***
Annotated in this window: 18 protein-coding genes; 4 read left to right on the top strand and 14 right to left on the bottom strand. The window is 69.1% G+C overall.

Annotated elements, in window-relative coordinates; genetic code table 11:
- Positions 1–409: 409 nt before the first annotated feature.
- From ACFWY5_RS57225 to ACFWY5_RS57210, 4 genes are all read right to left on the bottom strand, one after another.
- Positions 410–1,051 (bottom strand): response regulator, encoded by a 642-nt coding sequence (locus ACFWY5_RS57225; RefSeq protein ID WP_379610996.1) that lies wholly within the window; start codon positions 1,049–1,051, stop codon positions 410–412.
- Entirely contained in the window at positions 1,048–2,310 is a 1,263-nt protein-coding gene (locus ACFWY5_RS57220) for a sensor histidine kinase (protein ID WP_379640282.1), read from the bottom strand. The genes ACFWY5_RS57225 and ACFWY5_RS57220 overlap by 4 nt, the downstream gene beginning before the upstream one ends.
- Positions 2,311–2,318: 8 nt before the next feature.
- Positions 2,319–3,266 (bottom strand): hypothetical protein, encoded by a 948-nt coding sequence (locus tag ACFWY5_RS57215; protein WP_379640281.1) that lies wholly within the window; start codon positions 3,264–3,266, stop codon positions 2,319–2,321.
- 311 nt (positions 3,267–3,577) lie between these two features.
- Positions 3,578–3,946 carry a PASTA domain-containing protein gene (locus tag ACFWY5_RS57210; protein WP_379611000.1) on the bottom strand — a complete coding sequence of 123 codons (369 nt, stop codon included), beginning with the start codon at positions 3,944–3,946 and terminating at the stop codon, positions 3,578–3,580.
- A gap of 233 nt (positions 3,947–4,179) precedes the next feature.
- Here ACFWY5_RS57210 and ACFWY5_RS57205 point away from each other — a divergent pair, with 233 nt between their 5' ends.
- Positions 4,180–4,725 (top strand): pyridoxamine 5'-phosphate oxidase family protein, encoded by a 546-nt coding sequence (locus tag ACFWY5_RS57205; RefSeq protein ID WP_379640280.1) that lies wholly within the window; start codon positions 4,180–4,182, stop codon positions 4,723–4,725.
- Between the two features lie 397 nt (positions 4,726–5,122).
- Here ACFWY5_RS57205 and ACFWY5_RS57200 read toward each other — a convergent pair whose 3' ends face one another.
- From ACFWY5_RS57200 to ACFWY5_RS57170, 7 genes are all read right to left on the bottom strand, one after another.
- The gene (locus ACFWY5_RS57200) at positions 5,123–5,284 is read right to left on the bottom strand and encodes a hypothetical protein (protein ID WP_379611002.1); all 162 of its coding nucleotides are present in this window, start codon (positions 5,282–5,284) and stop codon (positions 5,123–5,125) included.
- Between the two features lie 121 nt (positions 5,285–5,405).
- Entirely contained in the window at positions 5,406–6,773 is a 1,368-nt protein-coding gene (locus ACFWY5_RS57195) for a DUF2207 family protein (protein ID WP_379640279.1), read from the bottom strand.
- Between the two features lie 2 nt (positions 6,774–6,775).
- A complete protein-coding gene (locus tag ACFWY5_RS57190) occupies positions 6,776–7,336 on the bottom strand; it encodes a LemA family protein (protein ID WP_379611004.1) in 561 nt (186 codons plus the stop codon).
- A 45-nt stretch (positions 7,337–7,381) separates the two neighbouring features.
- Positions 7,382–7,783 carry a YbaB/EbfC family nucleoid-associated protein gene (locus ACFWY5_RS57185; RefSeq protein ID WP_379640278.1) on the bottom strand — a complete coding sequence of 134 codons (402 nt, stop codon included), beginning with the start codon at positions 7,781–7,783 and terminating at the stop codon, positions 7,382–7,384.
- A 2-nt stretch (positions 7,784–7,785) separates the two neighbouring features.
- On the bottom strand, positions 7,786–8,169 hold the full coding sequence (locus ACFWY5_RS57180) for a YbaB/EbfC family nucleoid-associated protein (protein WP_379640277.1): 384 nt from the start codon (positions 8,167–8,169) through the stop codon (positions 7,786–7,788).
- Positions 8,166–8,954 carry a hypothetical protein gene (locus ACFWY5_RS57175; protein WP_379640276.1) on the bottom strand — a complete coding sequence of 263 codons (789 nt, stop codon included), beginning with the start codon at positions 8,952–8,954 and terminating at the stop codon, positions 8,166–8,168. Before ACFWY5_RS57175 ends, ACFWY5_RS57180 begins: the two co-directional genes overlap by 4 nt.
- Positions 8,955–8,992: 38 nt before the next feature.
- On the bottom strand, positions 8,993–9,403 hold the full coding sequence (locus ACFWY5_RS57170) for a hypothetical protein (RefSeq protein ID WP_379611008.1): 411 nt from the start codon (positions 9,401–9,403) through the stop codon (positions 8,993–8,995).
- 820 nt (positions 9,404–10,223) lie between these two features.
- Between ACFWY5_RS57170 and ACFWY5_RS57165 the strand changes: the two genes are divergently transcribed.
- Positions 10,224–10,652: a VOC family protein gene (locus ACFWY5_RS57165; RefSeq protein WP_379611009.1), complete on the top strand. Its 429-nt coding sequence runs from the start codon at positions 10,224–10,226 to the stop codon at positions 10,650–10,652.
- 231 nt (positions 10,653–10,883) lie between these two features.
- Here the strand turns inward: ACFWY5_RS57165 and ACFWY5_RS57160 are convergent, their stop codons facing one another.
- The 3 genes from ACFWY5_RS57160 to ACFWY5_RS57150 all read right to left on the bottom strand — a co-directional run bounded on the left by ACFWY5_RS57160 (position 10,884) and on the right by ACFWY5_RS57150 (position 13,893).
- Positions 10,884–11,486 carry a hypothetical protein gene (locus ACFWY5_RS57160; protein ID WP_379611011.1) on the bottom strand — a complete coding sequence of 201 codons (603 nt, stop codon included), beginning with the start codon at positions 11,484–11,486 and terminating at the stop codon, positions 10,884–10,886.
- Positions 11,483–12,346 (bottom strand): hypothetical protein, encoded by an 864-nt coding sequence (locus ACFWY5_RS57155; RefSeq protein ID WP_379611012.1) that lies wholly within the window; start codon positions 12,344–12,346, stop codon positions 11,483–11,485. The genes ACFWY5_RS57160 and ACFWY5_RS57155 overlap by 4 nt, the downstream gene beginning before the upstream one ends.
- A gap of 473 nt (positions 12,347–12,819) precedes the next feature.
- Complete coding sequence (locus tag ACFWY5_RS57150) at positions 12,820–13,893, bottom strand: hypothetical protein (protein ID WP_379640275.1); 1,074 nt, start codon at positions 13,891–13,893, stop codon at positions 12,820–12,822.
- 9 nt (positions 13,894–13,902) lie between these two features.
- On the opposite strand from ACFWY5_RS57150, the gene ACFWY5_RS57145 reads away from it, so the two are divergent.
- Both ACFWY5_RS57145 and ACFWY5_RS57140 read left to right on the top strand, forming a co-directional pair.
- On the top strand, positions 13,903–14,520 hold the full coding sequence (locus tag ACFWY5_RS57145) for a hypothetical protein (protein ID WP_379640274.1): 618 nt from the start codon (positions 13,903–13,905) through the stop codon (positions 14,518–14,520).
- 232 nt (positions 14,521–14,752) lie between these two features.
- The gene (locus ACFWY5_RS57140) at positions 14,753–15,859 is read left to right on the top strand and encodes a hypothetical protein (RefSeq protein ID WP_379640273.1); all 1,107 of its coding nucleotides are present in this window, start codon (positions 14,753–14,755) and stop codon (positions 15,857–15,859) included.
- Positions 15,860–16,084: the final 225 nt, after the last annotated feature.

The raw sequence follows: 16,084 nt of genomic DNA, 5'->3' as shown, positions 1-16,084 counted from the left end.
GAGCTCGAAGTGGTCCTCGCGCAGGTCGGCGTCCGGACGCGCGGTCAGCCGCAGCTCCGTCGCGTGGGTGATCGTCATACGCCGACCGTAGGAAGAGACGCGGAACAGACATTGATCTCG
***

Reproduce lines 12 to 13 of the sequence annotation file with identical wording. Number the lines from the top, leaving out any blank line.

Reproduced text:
- Here ACFWY5_RS57210 and ACFWY5_RS57205 point away from each other — a divergent pair, with 233 nt between their 5' ends.
- Positions 4,180–4,725 (top strand): pyridoxamine 5'-phosphate oxidase family protein, encoded by a 546-nt coding sequence (locus tag ACFWY5_RS57205; RefSeq protein ID WP_379640280.1) that lies wholly within the window; start codon positions 4,180–4,182, stop codon positions 4,723–4,725.